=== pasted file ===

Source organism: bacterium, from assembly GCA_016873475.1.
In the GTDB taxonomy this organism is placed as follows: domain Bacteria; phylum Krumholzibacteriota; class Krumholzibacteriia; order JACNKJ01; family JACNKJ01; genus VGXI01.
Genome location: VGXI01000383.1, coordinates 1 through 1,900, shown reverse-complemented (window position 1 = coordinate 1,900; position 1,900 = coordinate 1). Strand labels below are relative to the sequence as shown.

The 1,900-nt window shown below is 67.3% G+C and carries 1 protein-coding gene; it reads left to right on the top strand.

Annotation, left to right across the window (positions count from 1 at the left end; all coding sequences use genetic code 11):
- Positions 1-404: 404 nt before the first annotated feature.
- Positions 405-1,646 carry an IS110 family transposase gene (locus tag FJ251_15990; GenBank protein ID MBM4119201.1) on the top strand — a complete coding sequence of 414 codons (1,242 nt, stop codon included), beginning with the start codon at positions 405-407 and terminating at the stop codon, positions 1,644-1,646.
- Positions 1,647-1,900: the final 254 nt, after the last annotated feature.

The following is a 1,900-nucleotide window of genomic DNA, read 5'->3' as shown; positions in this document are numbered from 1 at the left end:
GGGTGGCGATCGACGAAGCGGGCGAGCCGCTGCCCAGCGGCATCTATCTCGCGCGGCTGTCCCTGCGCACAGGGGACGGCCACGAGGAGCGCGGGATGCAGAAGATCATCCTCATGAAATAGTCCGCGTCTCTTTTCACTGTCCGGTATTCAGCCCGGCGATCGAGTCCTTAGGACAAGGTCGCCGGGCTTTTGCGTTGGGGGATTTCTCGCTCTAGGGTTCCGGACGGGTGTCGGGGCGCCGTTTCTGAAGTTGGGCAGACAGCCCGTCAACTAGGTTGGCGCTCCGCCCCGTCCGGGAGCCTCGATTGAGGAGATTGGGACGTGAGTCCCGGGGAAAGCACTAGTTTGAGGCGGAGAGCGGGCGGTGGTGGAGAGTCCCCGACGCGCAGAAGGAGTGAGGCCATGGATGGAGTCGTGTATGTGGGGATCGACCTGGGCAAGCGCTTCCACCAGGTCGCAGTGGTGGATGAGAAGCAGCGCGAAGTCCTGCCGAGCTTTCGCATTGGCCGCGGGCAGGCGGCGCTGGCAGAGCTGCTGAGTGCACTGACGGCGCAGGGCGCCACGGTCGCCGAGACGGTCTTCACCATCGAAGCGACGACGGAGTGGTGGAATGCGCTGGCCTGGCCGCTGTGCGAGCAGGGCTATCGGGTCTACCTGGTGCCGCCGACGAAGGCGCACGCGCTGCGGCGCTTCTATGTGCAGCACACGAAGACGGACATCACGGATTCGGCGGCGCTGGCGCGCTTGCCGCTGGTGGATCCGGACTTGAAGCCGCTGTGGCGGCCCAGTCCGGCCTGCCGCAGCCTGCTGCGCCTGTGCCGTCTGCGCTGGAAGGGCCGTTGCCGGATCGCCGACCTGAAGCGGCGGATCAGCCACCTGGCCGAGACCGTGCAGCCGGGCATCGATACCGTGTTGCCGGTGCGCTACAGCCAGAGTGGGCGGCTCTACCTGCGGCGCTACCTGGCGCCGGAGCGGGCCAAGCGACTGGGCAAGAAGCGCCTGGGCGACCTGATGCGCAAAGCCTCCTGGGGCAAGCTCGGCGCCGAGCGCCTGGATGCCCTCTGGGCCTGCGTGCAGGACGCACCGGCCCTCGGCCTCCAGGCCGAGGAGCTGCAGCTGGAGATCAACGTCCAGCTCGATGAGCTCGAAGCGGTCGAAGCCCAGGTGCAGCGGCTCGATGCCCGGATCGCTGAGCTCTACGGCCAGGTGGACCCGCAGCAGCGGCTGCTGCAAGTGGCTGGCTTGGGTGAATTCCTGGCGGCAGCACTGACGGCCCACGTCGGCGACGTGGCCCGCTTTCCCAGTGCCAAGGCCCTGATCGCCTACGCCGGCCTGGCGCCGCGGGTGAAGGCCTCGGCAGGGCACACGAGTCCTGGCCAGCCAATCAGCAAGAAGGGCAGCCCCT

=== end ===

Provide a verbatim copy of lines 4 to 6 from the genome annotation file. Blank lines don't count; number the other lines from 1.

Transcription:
The 1,900-nt window shown below is 67.3% G+C and carries 1 protein-coding gene; it reads left to right on the top strand.

Annotation, left to right across the window (positions count from 1 at the left end; all coding sequences use genetic code 11):
- Positions 1-404: 404 nt before the first annotated feature.